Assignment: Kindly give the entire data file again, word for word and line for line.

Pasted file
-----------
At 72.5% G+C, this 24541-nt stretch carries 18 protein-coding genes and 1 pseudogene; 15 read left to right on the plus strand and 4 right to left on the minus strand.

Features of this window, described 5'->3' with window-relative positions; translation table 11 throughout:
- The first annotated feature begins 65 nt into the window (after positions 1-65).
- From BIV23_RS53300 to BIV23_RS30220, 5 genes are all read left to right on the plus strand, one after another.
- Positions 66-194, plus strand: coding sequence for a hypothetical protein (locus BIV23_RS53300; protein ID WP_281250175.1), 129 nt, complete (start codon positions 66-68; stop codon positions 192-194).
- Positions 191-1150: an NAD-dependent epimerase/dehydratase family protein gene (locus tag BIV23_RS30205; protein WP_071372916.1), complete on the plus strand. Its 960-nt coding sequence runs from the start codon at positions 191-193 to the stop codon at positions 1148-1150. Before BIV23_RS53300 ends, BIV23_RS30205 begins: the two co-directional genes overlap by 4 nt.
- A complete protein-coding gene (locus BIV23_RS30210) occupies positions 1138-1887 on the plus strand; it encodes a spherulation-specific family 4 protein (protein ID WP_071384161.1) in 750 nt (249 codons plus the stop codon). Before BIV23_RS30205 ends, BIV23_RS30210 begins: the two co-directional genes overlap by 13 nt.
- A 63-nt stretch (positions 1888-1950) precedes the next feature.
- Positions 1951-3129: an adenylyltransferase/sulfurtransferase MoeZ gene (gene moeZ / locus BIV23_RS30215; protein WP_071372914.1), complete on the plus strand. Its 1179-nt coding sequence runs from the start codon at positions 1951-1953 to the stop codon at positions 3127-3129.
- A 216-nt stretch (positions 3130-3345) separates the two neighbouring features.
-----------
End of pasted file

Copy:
At 72.5% G+C, this 24541-nt stretch carries 18 protein-coding genes and 1 pseudogene; 15 read left to right on the plus strand and 4 right to left on the minus strand.

Features of this window, described 5'->3' with window-relative positions; translation table 11 throughout:
- The first annotated feature begins 65 nt into the window (after positions 1-65).
- From BIV23_RS53300 to BIV23_RS30220, 5 genes are all read left to right on the plus strand, one after another.
- Positions 66-194, plus strand: coding sequence for a hypothetical protein (locus BIV23_RS53300; protein ID WP_281250175.1), 129 nt, complete (start codon positions 66-68; stop codon positions 192-194).
- Positions 191-1150: an NAD-dependent epimerase/dehydratase family protein gene (locus tag BIV23_RS30205; protein WP_071372916.1), complete on the plus strand. Its 960-nt coding sequence runs from the start codon at positions 191-193 to the stop codon at positions 1148-1150. Before BIV23_RS53300 ends, BIV23_RS30205 begins: the two co-directional genes overlap by 4 nt.
- A complete protein-coding gene (locus BIV23_RS30210) occupies positions 1138-1887 on the plus strand; it encodes a spherulation-specific family 4 protein (protein ID WP_071384161.1) in 750 nt (249 codons plus the stop codon). Before BIV23_RS30205 ends, BIV23_RS30210 begins: the two co-directional genes overlap by 13 nt.
- A 63-nt stretch (positions 1888-1950) precedes the next feature.
- Positions 1951-3129: an adenylyltransferase/sulfurtransferase MoeZ gene (gene moeZ / locus BIV23_RS30215; protein WP_071372914.1), complete on the plus strand. Its 1179-nt coding sequence runs from the start codon at positions 1951-1953 to the stop codon at positions 3127-3129.
- A 216-nt stretch (positions 3130-3345) separates the two neighbouring features.